Nicholas Kaldor and Cumulative Causation: Public Policy Implications

By Pressman, Steven; Holt, Richard P. F. | Journal of Economic Issues, June 2008 | Go to article overview

Nicholas Kaldor and Cumulative Causation: Public Policy Implications


Pressman, Steven, Holt, Richard P. F., Journal of Economic Issues


Kaldor and his Theory of Cumulative Causation

Kaldor was born in Budapest, Hungary in 1908. In 1925, he went to the Humboldt University of Berlin to study political economy because of a fascination with the hyperinflation plaguing Germany at that time. In 1927, he left for Great Britain to study at the London School of Economics (LSE) where he earned a degree two years later. It is not surprising that Kaldor (1972; 1985) would have serious concerns about equilibrium analysis given the discussions that were going on at the London School of Economics and Cambridge University during his undergraduate years. He was particularly influenced by the work of Allyn Young who was teaching at LSE. His first published article (Kaldor 1934) contained an account of the cobweb theorem, clearly showing dissatisfaction with equilibrium theorizing, and argued that equilibrium is undetermined in many real world instances. In some of his earliest papers, Kaldor ([1939] 1960; [1940] 1960) used the idea of cumulative causation to show how economies could go through a series of business cycles, while at the same time the economy moves along on either an upward or downward trajectory. Later, Kaldor (1985, 24) would emphasize that quantity changes are more important than price changes, and that this caused cyclical behavior in commodity markets and at the macroeconomic level.

As Thirlwall (1987, 319) points out, Kaldor had three main objections to equilibrium theory. The first objection was methodological--the theory was tautological and could not be tested or proven wrong. The second objection was that it relied too much on substitution effects and the allocative function of markets. Because of its assumption of full employment and efficient resource allocation, any change must have opportunity costs. Allowing for the possibility of underutilized resources, or replacing substitution effects with income effects, means that there can no longer be a neat equilibrium solution. In the real world, especially in a real world where increasing returns operates, capital and labor become complementary, the manufacturing and the service sectors expand together, as the expansion of one sector generates demand for the goods of other sectors. Forces for change are endogenous in the system, and there is a cumulative process of change (Thirlwall 1987, 322). Finally, in the presence of increasing returns there can be no movement toward equilibrium and the idea of optimal allocation of resources is meaningless since the position of a production possibility curve depends on the allocation of resources. Simply put, as more resources are devoted to capital goods, production possibilities expand. Increasing returns also means that wages and employment will be positively related and mutually reinforcing. Increased wages lead to increased demand, increased employment, and higher wages.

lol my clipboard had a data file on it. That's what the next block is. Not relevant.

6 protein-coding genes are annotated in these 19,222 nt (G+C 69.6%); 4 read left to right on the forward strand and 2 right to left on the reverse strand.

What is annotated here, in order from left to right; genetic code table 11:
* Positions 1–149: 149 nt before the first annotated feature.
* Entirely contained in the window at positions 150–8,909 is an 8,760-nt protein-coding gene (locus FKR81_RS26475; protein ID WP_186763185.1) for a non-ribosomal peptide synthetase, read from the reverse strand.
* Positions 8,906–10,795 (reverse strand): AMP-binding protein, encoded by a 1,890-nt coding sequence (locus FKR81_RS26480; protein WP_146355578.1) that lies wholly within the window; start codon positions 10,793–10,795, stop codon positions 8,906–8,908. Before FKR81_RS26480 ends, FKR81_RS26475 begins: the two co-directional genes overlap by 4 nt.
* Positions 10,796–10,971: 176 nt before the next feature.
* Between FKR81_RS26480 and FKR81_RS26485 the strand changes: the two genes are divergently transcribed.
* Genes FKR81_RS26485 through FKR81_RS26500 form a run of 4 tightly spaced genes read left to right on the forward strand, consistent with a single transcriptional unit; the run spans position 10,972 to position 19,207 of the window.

For Kaldor (1985), cumulative causation, rather than equilibrium analysis, means that economies follow a growth process with no mechanism to establish full employment and no equilibrium growth rate that would tend to establish full employment. Jettisoning equilibrium, economic analysis must understand how actual economies work and what causes them to change over time.

Three Key Policy Applications

Kaldor is probably best known for three policy' proposals that he argued would mitigate real world economic problems. These policies follow from an economic analysis focusing on economies moving through time and employing the principle of cumulative causation--an industrial policy in England, an expenditure tax, and an incomes policy (rather than monetarism) as a means of controlling inflation.

For Kaldor cumulative causation was an integral part of the growth process. Those nations that developed their manufacturing sector embark on a virtuous cycle of productivity and income growth; in contrast, those nations specializing in agriculture or services will experience stagnating productivity and incomes, and a vicious cycle of decline. …

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